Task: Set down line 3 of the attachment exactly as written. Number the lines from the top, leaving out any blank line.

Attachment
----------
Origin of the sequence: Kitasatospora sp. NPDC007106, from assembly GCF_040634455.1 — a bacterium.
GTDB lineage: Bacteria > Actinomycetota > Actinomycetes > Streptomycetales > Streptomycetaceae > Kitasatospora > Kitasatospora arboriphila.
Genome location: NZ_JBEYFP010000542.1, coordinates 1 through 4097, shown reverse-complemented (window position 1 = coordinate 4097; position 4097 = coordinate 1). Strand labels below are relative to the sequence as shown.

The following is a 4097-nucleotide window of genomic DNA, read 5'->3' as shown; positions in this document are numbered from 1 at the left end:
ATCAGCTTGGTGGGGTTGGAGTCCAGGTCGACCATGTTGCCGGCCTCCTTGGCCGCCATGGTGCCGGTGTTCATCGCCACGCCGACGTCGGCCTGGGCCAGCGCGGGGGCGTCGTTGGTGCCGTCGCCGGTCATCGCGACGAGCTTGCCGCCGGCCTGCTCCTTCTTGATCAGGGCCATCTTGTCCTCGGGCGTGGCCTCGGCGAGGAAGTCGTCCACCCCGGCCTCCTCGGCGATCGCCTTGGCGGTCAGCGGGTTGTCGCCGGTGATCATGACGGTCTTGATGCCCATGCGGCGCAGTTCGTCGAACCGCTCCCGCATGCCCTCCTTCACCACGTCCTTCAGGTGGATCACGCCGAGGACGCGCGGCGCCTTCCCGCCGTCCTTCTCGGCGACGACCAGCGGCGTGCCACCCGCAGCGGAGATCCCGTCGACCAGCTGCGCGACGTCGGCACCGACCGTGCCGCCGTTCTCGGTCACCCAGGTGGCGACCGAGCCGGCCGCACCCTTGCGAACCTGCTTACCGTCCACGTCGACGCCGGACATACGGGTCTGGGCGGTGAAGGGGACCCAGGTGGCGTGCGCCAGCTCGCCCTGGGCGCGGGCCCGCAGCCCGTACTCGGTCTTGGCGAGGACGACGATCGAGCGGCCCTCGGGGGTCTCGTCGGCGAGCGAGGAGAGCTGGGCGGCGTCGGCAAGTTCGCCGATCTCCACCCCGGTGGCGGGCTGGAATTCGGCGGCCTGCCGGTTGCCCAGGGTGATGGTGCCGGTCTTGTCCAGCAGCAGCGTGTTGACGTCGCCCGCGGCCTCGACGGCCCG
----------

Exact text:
Genome location: NZ_JBEYFP010000542.1, coordinates 1 through 4097, shown reverse-complemented (window position 1 = coordinate 4097; position 4097 = coordinate 1). Strand labels below are relative to the sequence as shown.